Chateau de Chenonceau, Loire Valley, France
The Chateau de Chenonceau is the second most visited chateau in France, second only to the Royal Palace of Versailles. It has been designated an historical monument by the French Ministry of Culture since 1840. It was originally built between 1515 and 1522 on the foundation of an old mill. King Henry II acquired the castle after his father's death, and gave it to his mistress, Diane de Poitiers. It was Diane who commissioned an arched bridge to be built, connecting the chateau to the opposite side of the River Cher in 1555.
When King Henry II died in 1559, his widow, Catherine de Medici, kicked her husband's mistress out, and took up residence in the chateau. Catherine spent huge amounts of money on the castle, adding elaborate gardens built over the river, and regularly hosted spectacular evening parties. It was here that the first ever fireworks display in France was held. Catherine expanded the castle along the length of the existing bridge, to cross the entire river, and also expanded other areas of the castle.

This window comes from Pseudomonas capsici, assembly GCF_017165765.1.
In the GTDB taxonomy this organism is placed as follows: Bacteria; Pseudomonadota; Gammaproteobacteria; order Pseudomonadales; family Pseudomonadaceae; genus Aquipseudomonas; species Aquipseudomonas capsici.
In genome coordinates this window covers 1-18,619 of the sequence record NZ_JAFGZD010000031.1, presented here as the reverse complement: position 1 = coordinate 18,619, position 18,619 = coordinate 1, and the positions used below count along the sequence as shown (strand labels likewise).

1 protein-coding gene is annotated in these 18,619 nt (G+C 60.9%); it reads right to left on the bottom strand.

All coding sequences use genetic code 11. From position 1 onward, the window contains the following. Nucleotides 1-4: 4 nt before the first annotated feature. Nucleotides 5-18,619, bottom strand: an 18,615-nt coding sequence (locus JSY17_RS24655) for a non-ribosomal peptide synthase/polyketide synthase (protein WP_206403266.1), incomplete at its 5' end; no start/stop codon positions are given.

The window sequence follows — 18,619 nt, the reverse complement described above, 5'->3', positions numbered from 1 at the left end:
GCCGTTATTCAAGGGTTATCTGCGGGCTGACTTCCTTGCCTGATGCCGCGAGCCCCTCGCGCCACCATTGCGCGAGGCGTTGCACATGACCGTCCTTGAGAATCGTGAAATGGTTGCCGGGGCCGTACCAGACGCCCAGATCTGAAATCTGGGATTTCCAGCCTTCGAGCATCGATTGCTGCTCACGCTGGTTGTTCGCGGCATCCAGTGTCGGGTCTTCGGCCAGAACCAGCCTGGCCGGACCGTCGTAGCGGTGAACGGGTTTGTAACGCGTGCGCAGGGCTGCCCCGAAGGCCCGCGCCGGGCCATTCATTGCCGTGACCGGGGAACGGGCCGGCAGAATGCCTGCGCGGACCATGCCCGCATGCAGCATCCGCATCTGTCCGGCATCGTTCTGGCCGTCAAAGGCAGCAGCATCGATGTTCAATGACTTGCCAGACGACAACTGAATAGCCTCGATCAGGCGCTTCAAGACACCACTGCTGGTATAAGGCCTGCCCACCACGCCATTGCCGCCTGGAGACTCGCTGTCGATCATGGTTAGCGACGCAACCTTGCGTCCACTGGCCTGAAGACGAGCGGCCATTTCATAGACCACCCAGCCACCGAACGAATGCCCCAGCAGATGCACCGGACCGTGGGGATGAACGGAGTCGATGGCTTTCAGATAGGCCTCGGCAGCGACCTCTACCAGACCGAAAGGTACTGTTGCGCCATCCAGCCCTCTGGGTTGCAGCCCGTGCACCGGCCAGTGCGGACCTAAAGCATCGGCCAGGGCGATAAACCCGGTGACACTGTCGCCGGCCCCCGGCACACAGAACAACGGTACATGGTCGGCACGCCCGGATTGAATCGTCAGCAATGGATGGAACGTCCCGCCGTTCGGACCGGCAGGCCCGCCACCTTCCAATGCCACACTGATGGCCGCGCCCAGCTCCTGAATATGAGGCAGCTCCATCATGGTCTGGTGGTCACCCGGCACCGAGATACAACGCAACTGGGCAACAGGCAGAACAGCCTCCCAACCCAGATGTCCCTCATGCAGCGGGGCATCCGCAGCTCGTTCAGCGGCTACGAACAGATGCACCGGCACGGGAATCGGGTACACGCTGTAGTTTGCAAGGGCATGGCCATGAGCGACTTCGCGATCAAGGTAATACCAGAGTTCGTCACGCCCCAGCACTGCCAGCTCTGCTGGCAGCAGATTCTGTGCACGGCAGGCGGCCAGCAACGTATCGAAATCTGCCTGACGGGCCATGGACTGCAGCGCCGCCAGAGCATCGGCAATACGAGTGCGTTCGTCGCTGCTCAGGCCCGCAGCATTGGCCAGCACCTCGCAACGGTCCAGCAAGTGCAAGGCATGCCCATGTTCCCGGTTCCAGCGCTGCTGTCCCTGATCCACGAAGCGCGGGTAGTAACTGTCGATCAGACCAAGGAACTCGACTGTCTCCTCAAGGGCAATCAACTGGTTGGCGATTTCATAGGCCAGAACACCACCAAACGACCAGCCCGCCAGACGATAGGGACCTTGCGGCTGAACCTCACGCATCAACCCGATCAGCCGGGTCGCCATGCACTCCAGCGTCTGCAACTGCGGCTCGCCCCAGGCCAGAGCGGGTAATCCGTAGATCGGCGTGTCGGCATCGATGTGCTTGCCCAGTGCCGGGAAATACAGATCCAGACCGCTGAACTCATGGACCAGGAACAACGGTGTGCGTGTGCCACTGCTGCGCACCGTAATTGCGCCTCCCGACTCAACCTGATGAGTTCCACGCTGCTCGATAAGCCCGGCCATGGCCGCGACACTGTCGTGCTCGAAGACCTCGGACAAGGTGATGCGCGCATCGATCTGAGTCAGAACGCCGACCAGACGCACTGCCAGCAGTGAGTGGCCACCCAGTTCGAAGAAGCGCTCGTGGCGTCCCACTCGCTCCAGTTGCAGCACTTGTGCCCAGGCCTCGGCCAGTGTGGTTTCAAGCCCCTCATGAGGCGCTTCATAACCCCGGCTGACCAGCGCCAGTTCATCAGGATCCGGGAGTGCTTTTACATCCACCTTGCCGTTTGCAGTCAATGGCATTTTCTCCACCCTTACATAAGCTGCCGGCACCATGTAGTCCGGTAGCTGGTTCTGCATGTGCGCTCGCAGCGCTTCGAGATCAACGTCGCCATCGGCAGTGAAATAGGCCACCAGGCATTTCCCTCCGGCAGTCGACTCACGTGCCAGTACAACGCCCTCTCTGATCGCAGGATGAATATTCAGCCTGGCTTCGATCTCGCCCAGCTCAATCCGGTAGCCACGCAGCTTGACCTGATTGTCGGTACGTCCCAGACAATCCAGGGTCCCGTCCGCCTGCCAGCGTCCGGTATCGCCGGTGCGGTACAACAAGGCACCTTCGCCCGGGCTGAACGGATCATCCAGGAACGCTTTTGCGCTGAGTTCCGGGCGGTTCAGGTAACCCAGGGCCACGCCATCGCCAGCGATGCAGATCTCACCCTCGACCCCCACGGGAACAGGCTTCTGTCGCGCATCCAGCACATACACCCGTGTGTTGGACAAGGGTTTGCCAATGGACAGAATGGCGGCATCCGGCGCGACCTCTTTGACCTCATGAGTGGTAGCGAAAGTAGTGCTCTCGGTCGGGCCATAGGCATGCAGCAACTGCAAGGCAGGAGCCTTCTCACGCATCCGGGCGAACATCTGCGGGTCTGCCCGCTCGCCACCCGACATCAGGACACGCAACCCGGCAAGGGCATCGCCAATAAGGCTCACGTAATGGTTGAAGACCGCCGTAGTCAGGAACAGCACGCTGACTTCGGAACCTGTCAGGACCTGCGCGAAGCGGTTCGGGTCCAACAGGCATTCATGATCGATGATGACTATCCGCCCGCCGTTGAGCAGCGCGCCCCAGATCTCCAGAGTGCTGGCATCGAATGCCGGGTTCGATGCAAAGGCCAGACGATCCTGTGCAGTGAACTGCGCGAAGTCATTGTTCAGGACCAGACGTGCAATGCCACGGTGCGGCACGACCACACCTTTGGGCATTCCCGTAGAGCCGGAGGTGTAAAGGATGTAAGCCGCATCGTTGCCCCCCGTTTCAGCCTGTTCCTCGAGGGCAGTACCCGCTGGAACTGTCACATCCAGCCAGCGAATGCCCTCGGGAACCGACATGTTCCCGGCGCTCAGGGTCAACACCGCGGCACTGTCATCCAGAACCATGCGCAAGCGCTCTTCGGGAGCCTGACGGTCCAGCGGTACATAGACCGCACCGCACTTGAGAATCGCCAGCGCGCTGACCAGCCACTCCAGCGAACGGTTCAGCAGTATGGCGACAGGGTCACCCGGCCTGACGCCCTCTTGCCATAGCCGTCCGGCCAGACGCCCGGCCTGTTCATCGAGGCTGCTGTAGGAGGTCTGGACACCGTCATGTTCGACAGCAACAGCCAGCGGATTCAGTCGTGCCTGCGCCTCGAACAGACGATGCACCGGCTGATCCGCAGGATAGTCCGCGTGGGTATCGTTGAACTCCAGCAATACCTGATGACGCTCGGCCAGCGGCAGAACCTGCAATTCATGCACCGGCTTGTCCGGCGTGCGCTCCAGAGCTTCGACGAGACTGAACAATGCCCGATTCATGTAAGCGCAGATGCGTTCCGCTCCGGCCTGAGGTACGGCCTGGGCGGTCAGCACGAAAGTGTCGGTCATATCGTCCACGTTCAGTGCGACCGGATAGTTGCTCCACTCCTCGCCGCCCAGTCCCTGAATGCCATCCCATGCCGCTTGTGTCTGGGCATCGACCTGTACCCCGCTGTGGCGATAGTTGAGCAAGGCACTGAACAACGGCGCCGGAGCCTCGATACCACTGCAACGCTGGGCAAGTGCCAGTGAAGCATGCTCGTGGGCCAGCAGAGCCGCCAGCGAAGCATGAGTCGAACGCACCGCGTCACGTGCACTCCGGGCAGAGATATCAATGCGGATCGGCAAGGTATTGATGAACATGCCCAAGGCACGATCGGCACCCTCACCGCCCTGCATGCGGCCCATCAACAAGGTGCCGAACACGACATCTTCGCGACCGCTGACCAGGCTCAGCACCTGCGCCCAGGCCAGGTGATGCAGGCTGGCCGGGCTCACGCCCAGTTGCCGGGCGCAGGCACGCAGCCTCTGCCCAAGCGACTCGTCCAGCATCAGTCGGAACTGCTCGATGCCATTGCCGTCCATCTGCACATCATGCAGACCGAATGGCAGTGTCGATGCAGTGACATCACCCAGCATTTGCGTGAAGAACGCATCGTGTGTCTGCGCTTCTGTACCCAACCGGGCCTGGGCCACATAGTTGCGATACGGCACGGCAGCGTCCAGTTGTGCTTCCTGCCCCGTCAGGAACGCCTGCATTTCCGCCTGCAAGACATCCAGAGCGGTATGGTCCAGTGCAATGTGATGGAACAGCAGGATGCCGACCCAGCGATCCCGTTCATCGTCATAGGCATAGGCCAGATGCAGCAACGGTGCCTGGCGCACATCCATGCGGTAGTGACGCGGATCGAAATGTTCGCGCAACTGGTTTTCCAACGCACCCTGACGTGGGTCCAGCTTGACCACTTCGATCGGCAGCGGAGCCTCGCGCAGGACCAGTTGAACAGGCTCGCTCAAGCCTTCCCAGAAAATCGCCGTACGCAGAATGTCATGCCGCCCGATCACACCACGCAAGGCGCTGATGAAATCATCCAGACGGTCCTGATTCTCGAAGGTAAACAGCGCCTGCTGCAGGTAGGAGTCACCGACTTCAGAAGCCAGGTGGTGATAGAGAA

In the 1700s, the chateau was host to Voltaire and Jean-Jacques Rousseau, among many other leaders of The Enlightenment. It was saved during the French Revolution, but it was bombed by the Germans during World War II. Today, it is owned by the Menier family, makers of fine French chocolates, who restored it to its former splendor. It is open to visitors every day of the year.